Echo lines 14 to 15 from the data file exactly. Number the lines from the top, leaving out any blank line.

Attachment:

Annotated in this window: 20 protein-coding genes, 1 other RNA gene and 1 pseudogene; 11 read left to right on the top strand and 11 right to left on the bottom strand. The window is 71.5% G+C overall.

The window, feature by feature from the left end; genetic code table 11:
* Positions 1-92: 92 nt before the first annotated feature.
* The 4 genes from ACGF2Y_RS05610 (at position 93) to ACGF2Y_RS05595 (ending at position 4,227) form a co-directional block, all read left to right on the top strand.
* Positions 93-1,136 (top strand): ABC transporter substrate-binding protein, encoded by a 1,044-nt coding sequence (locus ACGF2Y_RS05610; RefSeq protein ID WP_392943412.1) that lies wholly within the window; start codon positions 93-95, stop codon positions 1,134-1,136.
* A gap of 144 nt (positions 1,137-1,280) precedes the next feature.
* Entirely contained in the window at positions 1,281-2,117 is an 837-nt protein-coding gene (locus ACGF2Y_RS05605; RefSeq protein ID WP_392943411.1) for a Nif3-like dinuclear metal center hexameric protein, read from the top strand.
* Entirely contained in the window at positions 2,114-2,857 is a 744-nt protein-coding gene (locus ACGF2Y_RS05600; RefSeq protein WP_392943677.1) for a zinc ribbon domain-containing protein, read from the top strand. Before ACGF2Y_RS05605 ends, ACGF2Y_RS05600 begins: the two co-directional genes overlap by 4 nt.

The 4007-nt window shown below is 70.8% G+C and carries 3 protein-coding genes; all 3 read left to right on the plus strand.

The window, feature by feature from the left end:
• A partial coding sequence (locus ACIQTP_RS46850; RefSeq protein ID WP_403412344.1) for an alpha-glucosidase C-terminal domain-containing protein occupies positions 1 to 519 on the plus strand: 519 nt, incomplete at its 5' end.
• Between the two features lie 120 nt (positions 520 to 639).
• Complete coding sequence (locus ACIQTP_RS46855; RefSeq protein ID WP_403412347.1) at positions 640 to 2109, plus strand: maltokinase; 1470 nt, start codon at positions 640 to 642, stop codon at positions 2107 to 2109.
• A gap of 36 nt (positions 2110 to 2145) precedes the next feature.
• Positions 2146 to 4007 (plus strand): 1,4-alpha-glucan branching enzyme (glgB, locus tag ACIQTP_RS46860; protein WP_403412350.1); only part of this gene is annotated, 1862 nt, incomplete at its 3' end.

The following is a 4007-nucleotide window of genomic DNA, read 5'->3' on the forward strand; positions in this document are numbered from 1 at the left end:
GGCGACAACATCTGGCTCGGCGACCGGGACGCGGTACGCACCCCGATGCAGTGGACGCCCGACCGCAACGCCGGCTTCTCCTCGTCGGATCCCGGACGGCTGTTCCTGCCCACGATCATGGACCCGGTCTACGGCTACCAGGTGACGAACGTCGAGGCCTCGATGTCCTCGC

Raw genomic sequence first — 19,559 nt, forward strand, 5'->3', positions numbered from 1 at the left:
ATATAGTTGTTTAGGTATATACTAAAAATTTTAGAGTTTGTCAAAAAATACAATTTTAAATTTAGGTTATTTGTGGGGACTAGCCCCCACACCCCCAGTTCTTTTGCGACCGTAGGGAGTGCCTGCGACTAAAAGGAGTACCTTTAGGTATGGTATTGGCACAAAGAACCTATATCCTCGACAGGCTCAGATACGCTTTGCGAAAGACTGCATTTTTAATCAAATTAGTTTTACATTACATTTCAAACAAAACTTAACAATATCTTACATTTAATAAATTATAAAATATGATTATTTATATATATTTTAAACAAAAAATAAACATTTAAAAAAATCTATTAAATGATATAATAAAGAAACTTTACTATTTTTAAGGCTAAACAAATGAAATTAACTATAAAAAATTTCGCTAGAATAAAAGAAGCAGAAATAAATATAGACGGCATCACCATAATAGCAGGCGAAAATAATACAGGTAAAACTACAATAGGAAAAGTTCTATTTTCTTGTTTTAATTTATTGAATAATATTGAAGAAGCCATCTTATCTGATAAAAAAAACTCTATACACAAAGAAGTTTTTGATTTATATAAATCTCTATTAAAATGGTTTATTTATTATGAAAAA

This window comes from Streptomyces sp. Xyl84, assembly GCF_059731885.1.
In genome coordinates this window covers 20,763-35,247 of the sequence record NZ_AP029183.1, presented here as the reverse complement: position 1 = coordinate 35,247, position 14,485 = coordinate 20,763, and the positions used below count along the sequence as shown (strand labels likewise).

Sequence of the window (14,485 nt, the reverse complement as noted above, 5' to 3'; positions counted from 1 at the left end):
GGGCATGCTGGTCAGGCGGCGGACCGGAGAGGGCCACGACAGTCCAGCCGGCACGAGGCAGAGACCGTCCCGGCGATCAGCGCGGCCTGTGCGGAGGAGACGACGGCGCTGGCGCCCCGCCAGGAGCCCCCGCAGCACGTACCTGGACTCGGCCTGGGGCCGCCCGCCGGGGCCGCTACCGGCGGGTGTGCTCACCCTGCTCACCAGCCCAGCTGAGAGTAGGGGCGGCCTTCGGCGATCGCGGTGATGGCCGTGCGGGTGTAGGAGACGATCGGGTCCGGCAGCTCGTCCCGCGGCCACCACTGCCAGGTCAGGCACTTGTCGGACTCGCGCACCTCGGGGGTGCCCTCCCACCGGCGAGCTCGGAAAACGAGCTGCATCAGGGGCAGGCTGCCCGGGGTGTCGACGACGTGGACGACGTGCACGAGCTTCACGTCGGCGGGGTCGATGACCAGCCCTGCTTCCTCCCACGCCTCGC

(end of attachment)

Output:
• A gap of 36 nt (positions 2110 to 2145) precedes the next feature.
• Positions 2146 to 4007 (plus strand): 1,4-alpha-glucan branching enzyme (glgB, locus tag ACIQTP_RS46860; protein WP_403412350.1); only part of this gene is annotated, 1862 nt, incomplete at its 3' end.